Edmonton

Jury finds Roberto Robles guilty of second-degree murder

An Edmonton jury has found Roberto Robles guilty of second-degree murder. Robles admitted he killed his son-in-law, Armando Cosmea Aspillaga in June 2016. His lawyer argued the killing was unintentional.

Faces an automatic life sentence with no chance of parole for 10 to 25 years.

Roberto Robles at Edmonton police headquarters the night of his arrest in June 2016. (Edmonton Police Service)

An Edmonton jury has found Roberto Robles guilty of second-degree murder for killing his son-in-law.

The jury deliberated for several hours Monday before returning with a verdict. Robles didn't react when the verdict was delivered.

Robles, 75, was on trial for the June 17, 2016, killing of Armando Cosmea Aspillaga, 38.

After the attack, Robles asked his wife to call police. When officers arrived at the Riverbend home, the jury was told the senior said, "I shot him in the head with an air gun. God save my soul. I'm sorry. I'm sorry."

He faces an automatic life sentence with no chance of parole for 10 to 25 years.

Despite a guilty verdict, Robles will not be in custody immediately. Court of Queen's Bench Justice Dawn Pentelechuk gave Robles two weeks to get his affairs in order. He must turn himself in to Edmonton Remand Centre custody on July 9, two weeks before his Aug. 1 sentencing date.

Crown prosecutor Mark Huyser-Wierenga argued releasing Robles from custody could undermine public confidence in the administration of justice. Pentelechuk disagreed.

"There's no concern Mr. Robles will be a flight risk and no evidence he poses a threat to society in any way shape or form," Pentelechuk said.

'Overwhelming motive to kill'

The day after the attack, Robles admitted his guilt again during a videotaped interview with an Edmonton police homicide detective.

And in closing arguments at the trial last week, the defence and the Crown agreed that Robles killed Aspillaga.

Defence lawyer Mike Danyluik argued that Robles should be convicted of the lesser offence of manslaughter because Aspillaga's death was unintentional. The two men had an acrimonious relationship, Danyluik said, but he argued hatred is not a motive.

But the Crown told the jury Robles' hatred for his son-in-law gave him a "powerful and overwhelming motive to kill."

He pointed to the number of wounds Aspillaga suffered — 18 — caused by an air pistol and two knives, and noted the severity of the injuries.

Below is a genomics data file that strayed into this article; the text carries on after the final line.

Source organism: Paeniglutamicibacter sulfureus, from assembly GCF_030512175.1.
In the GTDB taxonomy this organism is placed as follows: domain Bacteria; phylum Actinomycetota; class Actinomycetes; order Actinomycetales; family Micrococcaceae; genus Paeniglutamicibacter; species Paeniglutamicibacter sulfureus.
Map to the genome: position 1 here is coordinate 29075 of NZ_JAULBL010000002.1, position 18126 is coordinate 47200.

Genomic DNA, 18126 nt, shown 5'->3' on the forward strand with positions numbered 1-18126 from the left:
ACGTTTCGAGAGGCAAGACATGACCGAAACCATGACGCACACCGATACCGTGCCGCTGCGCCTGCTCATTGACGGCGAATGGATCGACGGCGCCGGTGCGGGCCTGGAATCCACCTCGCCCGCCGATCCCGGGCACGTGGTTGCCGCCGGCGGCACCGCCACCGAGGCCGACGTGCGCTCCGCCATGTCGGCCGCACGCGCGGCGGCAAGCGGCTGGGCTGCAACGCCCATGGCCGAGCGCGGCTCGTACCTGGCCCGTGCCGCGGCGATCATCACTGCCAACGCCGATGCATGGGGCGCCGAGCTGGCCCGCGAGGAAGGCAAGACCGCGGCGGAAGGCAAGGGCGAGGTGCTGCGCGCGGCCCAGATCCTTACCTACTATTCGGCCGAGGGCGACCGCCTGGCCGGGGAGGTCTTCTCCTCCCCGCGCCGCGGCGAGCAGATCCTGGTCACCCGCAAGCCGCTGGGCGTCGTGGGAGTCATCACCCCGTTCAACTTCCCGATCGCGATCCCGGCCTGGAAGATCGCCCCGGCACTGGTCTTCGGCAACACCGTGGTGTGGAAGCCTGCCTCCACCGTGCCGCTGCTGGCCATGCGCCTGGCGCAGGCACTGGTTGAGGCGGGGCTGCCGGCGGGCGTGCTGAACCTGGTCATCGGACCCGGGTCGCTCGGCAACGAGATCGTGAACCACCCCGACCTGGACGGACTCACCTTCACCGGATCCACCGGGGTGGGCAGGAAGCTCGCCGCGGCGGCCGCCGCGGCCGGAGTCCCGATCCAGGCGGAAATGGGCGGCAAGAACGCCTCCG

Weapons handed over to police by Robles at the scene of the killing. (Edmonton Police Service )

Aspillaga's jugular vein was severed when a knife sliced through his neck. Another stab wound cut 20 centimetres into his torso, perforating his lung. The medical examiner testified either of those injuries would have been fatal.

Key issue was intent

Justice Pentelechuk provided instructions to the jury of seven women and five men on Monday morning.

In the charge, more than 90 minutes long, Pentelechuk told the jury that to find Robles guilty of second-degree murder, they must determine beyond a reasonable doubt that he meant to kill Aspillaga or that he knew his actions could cause Aspillaga's death.

If they cannot make that determination, or if they have a reasonable doubt, then the verdict would be manslaughter.

Armando Cosmea Aspillaga shown in a Facebook photo with his newborn daughter. (Facebook)

Aspillaga met Robles' daughter Flavia Robles at a 2009 wedding in Cuba. They married in 2010, though Aspillaga had to wait in Cuba another year before he could immigrate to Canada.

The couple had a daughter in 2013. By 2015, they were legally separated and slept in different bedrooms, though they continued to live in the same house.

Flavia Robles had started divorce proceedings and the two were locked in a nasty custody dispute.

The jury was also told Robles had offered to purchase a one-way plane ticket back to Cuba for Aspillaga. The Crown said when the offer was refused, and Robles realized there was no legal way to force Aspillaga out of the house, "He decided to take matters into his own hands."

Aspillaga died shortly after returning home from work, according to an agreed statement of facts.

In a police interview the day following Aspillaga's death, Robles told a homicide detective he was deeply disappointed in his son-in-law.

Robles used words such as rat, dog and pimp to describe Aspillaga, claiming he was taking advantage of his daughter by refusing to move out of their shared home.

'My brother was a good man'

Aspillaga's mother, Georgina Aspillaga, and sister, Adelaida Puente, live in Cuba, but have made trips to Canada during the trial.

"I feel so much pain, sometimes I can't even express myself," Georgina Aspillaga said outside of the courthouse, speaking through translator Tracy Brown. "They took my life. They took my soul."

Armando Cosmea Aspillaga's sister, Adelaida Puente, left, and mother, Georgina Aspillaga, right, expressed their grief after the verdict was delivered. Tracy Brown, centre, helped translate for the family. (CBC)

Puente said her brother was mischaracterized during the trial.

"My brother was a good man. And the only thing he ever did his whole life was love his family, his friends," Brown said on Puente's behalf. "And when his daughter was born, his daughter was the light of his life."

Puente and her mother were denied access to Aspillaga's daughter following a court battle. They've seen her only three times since Aspillaga's death.

Robles had been allowed to continue babysitting the little girl — even after being charged with her father's murder.

ABOUT THE AUTHOR

Janice Johnston is an award-winning journalist in Edmonton who has covered the courts and crime for more than two decades. You can reach her at janice.johnston@cbc.ca or on Twitter at @cbcjanjohnston

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